Senate Republicans Press Ahead With Plan to Speed Up Confirmations

(Bloomberg) -- Senate Republicans are pushing ahead with a plan to dramatically speed confirmation of most of President Donald Trump’s nominations, blaming Democratic obstruction for lengthy delays that sap floor time.

Rules Chairman Roy Blunt and Republican James Lankford have proposed a measure that would limit debate on most nominees to just two hours of floor time, with Blunt planning to push the rules change through his committee Wednesday. Major nominations such as cabinet officials, circuit court judges and Supreme Court picks would still have up to 30 hours of debate before a final vote.

Blunt said Tuesday the Democratic minority has abused their right to demand 30 hours of debate and it’s time to change the rules as a result.

"With President Trump, it’s been 55 days from the time we get a nominee out of committee until the Democrats finally will allow that nominee to come to the floor," Blunt said. Blunt also said Democrats have forced 128 votes to cut off debate on nominees in the last Congress despite many of those nominees getting 70 votes or more.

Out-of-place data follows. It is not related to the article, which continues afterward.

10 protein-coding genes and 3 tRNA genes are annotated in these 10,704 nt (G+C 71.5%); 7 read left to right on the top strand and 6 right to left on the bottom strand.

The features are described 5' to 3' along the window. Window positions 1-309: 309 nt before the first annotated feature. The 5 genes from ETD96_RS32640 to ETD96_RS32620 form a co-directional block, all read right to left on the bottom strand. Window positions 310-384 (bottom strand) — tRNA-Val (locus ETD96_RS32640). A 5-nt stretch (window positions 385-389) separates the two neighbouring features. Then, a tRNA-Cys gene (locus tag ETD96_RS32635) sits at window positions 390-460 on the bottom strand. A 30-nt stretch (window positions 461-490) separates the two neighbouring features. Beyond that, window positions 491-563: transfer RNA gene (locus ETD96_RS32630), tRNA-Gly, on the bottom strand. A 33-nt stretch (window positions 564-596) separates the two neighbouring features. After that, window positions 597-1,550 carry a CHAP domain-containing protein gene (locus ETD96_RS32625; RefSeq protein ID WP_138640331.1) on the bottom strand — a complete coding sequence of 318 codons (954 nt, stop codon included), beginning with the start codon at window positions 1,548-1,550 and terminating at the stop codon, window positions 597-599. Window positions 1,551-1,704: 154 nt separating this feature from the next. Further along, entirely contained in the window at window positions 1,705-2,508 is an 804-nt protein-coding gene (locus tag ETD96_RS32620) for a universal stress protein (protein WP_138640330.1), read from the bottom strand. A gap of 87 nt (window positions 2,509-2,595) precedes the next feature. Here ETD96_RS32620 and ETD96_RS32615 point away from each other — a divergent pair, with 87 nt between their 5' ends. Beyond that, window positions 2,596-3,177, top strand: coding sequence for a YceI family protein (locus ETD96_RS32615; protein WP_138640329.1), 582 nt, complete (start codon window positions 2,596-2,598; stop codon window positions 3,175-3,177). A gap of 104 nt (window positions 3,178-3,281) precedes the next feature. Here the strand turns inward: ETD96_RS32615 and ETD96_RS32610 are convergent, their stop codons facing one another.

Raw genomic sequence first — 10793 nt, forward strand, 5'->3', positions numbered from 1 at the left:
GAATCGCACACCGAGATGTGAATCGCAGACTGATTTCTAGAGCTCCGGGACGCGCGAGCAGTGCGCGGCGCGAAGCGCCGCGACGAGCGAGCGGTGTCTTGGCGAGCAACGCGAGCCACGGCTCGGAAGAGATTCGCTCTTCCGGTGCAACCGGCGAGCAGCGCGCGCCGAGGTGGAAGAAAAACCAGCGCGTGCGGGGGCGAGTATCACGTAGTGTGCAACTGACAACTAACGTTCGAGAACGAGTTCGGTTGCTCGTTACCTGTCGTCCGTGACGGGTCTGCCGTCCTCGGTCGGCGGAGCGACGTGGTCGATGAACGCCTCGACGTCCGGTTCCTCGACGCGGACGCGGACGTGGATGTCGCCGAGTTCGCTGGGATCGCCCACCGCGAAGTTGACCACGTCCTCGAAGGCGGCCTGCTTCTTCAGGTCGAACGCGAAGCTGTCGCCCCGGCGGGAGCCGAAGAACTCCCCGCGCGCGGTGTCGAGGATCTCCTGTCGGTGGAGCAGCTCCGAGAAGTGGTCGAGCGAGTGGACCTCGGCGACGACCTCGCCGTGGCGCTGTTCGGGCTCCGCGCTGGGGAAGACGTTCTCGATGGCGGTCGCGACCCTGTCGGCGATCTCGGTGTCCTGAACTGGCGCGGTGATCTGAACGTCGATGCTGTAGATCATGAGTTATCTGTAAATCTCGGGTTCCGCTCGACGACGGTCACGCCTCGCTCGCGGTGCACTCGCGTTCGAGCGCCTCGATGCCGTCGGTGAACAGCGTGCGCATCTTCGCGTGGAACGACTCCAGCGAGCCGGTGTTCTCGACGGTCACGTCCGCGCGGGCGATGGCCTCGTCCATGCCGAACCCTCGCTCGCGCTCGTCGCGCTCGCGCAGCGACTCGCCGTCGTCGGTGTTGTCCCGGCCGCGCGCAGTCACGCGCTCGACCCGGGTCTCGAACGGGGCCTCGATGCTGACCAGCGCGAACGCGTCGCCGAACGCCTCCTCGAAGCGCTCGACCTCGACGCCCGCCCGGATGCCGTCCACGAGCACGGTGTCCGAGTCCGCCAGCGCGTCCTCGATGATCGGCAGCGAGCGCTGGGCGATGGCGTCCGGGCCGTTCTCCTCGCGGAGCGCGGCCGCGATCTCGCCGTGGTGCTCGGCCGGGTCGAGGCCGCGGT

Blunt also complained that rarely did the hours of debate forced by Democrats result in actual floor debate on the nominees themselves.

"It is clearly an attempt just to use up time to not let the president have the team he needs in place to run the government and not to let us have the legislative time we need," Blunt said.

Senate Minority Leader Chuck Schumer said he would oppose the rules change without concessions to Democrats.

"Unless they go back to 60 votes or restore the blue slips, either one, then there’s a reason to move along," said Schumer of New York. "Not if they have monopoly power."

Senate Republicans have angered Democrats by repeatedly violating a "blue slip" tradition of only moving forward with judicial nominations when home-state senators sign off on their selection. Democrats also complained when McConnell and Republicans eliminated the 60-vote threshold for ending filibusters on Supreme Court nominees -- years after Democrats did the same for other nominations.

If Democrats don’t agree to the changes, many Republicans said they are prepared to change the rules by a majority vote. Republicans and Democrats have previously used a simple majority, known as the "nuclear option," to change the rules for confirming nominations.

The move would free up time to fulfill Senate Majority Leader Mitch McConnell’s top priority: confirming as many conservative judges as possible.

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